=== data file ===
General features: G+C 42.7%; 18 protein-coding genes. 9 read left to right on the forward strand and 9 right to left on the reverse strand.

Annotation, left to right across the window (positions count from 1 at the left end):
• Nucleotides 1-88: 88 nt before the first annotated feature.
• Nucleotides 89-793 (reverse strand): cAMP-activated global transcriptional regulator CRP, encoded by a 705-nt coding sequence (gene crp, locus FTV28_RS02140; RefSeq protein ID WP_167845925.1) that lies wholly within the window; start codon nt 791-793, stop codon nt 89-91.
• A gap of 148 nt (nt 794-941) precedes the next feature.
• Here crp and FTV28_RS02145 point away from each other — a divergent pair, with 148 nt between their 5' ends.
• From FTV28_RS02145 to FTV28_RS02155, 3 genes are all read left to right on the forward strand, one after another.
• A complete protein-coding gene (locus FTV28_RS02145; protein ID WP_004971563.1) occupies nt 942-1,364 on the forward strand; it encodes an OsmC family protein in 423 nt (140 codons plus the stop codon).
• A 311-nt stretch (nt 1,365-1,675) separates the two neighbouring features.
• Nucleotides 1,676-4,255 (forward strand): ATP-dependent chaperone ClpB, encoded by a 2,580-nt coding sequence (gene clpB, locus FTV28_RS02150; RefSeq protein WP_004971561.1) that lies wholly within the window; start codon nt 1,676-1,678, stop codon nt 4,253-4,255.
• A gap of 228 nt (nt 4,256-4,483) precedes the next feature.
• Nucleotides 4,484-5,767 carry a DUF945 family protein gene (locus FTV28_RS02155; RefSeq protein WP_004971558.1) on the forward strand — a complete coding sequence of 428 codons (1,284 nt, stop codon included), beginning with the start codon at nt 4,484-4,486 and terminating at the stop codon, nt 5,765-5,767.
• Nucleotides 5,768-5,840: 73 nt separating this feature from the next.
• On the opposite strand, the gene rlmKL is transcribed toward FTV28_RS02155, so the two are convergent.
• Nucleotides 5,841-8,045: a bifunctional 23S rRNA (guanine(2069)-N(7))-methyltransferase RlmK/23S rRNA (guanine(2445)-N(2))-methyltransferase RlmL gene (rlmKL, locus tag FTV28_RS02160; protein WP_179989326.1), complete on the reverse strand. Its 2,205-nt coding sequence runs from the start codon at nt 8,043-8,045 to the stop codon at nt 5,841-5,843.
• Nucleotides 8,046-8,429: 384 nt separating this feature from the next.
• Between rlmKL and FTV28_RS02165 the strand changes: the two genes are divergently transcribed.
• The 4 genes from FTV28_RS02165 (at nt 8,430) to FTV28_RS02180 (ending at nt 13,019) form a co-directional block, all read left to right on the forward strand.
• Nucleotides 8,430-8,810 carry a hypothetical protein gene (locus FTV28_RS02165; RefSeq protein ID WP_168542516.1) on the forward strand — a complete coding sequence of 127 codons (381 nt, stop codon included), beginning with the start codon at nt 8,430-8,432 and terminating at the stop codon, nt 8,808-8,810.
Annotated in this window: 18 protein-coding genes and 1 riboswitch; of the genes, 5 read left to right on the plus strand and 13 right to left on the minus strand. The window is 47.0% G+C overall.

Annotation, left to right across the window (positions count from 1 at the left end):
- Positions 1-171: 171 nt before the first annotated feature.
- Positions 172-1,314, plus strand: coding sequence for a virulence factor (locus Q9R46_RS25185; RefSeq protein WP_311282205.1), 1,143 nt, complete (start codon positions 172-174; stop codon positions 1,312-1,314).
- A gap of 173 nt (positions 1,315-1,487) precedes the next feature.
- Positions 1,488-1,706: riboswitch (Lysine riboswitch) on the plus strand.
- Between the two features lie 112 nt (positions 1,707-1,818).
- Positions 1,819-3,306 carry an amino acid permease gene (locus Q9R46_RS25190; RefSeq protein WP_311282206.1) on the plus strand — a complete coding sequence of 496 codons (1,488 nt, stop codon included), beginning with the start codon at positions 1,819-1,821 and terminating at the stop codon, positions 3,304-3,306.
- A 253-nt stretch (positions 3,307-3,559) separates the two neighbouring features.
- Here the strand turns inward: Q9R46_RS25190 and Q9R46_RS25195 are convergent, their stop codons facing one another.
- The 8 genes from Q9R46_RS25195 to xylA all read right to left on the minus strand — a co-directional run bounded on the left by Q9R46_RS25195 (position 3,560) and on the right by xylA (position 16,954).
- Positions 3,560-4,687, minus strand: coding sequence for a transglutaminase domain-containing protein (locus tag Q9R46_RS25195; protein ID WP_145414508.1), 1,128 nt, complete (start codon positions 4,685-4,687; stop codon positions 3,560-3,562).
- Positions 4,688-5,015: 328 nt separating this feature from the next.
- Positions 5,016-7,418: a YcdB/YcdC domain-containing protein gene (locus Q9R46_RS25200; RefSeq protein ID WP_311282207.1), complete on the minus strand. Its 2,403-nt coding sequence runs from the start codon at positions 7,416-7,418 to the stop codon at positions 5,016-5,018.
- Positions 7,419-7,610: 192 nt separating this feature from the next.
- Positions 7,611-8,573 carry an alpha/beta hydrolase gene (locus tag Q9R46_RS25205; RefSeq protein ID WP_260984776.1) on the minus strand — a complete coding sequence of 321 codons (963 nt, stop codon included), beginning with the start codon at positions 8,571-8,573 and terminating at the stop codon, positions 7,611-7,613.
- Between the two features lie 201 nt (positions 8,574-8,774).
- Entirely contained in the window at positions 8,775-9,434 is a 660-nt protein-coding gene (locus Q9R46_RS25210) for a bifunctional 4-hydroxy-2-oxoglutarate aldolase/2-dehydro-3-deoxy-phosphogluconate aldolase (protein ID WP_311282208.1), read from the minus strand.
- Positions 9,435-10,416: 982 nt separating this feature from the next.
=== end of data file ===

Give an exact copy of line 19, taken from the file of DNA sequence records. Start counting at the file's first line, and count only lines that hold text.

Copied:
• Nucleotides 8,430-8,810 carry a hypothetical protein gene (locus FTV28_RS02165; RefSeq protein ID WP_168542516.1) on the forward strand — a complete coding sequence of 127 codons (381 nt, stop codon included), beginning with the start codon at nt 8,430-8,432 and terminating at the stop codon, nt 8,808-8,810.